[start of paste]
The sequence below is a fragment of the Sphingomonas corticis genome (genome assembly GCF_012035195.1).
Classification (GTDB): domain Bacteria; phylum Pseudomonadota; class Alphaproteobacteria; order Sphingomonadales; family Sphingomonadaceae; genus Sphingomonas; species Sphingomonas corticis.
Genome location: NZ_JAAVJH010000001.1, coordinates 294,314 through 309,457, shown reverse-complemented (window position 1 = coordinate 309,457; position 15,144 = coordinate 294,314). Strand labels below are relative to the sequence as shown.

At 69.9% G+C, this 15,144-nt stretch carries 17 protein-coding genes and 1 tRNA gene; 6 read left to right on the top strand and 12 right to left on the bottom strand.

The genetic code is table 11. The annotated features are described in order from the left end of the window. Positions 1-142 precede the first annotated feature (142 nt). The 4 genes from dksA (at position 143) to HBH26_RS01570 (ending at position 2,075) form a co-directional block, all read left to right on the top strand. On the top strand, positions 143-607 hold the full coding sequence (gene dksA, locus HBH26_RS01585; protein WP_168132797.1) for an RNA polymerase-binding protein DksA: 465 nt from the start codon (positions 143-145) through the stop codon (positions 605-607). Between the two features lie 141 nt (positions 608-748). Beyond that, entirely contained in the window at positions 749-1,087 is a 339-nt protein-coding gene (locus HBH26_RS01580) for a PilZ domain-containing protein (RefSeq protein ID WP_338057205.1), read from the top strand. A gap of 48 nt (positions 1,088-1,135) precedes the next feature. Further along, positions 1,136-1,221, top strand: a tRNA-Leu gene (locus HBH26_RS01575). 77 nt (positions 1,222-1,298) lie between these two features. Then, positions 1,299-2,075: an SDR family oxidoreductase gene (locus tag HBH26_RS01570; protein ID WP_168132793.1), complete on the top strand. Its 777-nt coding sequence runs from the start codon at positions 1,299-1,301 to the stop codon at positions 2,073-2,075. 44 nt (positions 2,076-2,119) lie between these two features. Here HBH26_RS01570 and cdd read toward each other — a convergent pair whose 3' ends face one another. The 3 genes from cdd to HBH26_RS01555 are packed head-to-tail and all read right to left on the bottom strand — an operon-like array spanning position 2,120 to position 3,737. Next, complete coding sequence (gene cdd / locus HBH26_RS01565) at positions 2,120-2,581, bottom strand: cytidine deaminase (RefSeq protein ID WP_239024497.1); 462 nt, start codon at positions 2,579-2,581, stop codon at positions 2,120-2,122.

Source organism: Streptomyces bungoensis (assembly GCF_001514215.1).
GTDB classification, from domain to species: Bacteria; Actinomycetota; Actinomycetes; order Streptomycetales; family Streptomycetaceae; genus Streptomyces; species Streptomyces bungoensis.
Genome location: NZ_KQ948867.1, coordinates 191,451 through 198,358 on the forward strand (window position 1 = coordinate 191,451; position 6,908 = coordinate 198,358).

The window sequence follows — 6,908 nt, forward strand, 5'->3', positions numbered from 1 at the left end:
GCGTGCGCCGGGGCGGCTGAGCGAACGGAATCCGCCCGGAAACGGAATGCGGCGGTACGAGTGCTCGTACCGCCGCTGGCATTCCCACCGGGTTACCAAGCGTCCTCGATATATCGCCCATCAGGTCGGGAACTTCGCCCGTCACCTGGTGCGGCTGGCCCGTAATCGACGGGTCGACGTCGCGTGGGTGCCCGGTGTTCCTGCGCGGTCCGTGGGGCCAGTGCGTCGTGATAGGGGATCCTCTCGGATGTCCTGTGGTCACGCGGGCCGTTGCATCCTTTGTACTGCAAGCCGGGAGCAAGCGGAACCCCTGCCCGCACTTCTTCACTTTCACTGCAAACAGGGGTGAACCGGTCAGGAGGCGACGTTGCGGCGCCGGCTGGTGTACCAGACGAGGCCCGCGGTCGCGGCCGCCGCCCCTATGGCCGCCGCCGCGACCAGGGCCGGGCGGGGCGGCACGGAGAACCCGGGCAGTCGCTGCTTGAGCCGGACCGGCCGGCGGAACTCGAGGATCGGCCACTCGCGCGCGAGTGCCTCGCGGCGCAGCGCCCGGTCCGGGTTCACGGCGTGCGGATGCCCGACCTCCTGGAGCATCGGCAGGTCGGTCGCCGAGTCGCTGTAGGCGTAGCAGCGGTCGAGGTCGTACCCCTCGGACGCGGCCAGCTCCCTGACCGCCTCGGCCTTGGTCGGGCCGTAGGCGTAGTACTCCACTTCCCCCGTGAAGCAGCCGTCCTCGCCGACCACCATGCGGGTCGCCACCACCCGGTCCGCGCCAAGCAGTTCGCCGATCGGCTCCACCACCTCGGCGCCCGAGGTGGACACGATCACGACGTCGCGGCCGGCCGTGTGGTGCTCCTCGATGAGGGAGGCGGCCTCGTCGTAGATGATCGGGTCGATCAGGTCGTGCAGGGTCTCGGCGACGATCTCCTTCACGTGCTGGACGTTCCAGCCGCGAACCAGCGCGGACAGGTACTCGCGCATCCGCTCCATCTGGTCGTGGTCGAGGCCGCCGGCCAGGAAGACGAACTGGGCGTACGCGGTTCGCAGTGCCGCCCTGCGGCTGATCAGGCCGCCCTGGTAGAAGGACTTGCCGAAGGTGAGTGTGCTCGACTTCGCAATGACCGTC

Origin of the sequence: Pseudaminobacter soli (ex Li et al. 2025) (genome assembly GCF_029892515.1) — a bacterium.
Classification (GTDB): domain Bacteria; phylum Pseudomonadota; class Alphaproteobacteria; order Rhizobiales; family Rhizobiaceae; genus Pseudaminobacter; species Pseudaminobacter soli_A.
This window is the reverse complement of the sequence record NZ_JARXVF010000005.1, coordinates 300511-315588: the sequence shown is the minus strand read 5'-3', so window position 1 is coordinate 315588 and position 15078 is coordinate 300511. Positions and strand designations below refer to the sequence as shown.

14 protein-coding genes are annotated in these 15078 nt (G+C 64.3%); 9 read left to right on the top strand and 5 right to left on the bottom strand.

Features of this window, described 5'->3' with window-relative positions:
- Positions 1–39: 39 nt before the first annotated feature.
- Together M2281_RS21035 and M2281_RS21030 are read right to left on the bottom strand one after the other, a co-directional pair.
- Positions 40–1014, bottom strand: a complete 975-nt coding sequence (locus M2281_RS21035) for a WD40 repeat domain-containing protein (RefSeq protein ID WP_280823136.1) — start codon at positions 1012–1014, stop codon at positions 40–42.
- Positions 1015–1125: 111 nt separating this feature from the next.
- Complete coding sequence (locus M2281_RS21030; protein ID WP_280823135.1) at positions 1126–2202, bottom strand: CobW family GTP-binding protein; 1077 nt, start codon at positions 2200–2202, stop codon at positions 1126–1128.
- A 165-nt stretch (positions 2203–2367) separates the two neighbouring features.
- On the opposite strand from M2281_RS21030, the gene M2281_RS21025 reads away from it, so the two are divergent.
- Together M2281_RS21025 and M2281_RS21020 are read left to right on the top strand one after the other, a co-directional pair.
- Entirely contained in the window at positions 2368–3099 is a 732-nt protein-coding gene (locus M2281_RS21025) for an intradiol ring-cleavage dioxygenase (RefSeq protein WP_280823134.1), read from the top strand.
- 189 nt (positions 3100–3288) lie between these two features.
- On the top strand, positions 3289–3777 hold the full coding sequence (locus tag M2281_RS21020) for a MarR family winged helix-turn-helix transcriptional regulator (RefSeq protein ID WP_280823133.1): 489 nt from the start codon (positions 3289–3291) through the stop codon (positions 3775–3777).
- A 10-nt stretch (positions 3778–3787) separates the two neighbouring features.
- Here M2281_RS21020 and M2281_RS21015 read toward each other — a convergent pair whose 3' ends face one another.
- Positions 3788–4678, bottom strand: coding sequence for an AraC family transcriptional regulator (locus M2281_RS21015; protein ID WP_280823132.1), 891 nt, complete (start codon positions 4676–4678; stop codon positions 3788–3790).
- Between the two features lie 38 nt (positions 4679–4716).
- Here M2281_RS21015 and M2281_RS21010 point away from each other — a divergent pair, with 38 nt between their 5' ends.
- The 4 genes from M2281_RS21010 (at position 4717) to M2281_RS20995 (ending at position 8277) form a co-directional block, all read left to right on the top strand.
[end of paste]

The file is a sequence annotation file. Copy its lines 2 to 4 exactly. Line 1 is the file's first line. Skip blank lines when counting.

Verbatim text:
Classification (GTDB): domain Bacteria; phylum Pseudomonadota; class Alphaproteobacteria; order Sphingomonadales; family Sphingomonadaceae; genus Sphingomonas; species Sphingomonas corticis.
Genome location: NZ_JAAVJH010000001.1, coordinates 294,314 through 309,457, shown reverse-complemented (window position 1 = coordinate 309,457; position 15,144 = coordinate 294,314). Strand labels below are relative to the sequence as shown.

At 69.9% G+C, this 15,144-nt stretch carries 17 protein-coding genes and 1 tRNA gene; 6 read left to right on the top strand and 12 right to left on the bottom strand.